Rear Suspension Rebuild - my experience - pictures - very long by kbsilver

By diyauto
( 3 )

Rear Suspension Rebuild - my experience - pictures - very long

Compliments of kbsilver @


This write-up is my experience and what was learned from a near total rebuild of the rear suspension of an E39

It is not a complete DYI, just what I experienced and learned along the way. Perform any of the described procedures at your own risk. It will hopefully be helpful to anyone contemplating a E39 Rear Suspension Rebuild. Pictures included for clarity and explanation purposes. All component terminology is indicated in the 1st picture below. Just about every component in the picture was replaced except for the swing arm, wheel bearing carrier, and the bolts. Also changed were the sway bar end links not shown in the drawing. The only wearable parts not replaced were the 2 inner bushings of the swing arm. But have never read of anyone needing these replaced.

Background – 2000 540iT with 100K miles. Dealer indicated one Upper Rear control arm (wishbone) was bad as well as both sway bar end links. Price was $650 parts and labor to change these 3 parts (did not include alignment). I decided to just do everything, as it was only a matter of time before other parts would need replacing, requiring an alignment each time. According to these boards I was overdue for the rear swing arm ball joints. Ordering from a few of the common on-line locations I was able to get all the parts for $620, delivered. 

While this is a Touring, except for the air spring, and location of the shock, is exactly the same as a sedan. Actually the air spring makes it easier because you can just bleed off the pressure allowing for easy movement of the parts and eliminating many of the forces you would normally have to fight to change the ball joint. This is a good write-up for changing the ball joint, which describes in detail this process:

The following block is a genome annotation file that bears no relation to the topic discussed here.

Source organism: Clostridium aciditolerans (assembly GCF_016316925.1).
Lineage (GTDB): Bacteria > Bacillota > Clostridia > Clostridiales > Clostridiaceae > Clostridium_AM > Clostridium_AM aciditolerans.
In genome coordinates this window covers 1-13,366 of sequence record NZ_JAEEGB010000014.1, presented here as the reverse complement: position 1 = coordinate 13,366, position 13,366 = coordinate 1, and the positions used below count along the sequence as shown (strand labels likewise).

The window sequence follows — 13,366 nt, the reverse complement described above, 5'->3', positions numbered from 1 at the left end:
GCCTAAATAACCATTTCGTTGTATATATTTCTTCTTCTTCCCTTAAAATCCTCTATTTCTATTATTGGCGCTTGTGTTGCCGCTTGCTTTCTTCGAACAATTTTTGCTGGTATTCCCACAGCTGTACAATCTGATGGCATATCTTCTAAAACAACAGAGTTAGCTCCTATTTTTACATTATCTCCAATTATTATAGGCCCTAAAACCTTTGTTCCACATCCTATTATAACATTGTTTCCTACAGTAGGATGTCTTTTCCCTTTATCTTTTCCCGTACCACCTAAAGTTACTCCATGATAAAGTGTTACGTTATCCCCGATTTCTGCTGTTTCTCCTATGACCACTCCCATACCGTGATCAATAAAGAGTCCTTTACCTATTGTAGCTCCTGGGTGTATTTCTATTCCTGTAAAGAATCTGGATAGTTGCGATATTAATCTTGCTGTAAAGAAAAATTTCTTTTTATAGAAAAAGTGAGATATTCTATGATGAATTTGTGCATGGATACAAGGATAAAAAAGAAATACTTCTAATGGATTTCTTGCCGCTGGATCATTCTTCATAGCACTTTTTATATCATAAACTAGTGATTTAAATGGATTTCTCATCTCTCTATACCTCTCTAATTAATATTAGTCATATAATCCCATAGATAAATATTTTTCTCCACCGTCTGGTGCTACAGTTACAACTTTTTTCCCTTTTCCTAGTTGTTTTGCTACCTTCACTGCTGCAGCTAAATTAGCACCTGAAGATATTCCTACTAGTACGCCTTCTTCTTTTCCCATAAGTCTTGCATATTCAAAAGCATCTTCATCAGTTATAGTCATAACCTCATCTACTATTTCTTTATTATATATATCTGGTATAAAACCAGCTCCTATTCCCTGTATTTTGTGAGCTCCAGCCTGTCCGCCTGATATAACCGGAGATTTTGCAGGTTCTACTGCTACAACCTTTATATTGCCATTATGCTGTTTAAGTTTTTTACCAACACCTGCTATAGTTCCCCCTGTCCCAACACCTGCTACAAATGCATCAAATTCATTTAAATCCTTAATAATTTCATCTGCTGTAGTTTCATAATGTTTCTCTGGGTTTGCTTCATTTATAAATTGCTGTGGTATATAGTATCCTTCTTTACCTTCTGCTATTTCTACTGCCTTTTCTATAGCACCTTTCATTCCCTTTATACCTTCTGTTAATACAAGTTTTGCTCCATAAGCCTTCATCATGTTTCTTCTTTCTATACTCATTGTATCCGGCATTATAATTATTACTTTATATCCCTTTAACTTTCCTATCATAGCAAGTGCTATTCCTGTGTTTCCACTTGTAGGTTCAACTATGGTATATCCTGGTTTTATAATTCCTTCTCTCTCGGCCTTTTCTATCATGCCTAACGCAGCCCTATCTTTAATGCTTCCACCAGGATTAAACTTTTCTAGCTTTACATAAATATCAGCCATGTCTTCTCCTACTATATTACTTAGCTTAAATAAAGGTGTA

I did purchase a few tools, most importantly the rear ball joint tool. After reading all the problems others had trying to use an improvise tool, thought would get the right one. It’s not a real BMW tool, made in China, but is of excellent quality, and most importantly worked very well. Am considering making a rental tool package for others doing this job. 

Down to business - what I experienced and learned:

  • The right tools make a world of difference. The wrong tools will slow you down, a lot.

  • 16MM and 18MM tools were very commonly used. A ratcheting 16MM open end/box wrench would be very helpful (I should have bought one). 5/8" works in place of 16MM.

  • I needed to also purchase a 24MM socket for the nut on the swing arm/ball-joint assembly.

  • All new self locking nuts were included with the new parts, EXCEPT the nut the above for on the swing arm. Purchased new ones from the dealer. This nut required 190 ft/lbs of torque, my wrench only goes to 150. Used the borrow a tool program from AutoZone for a larger torque wrench.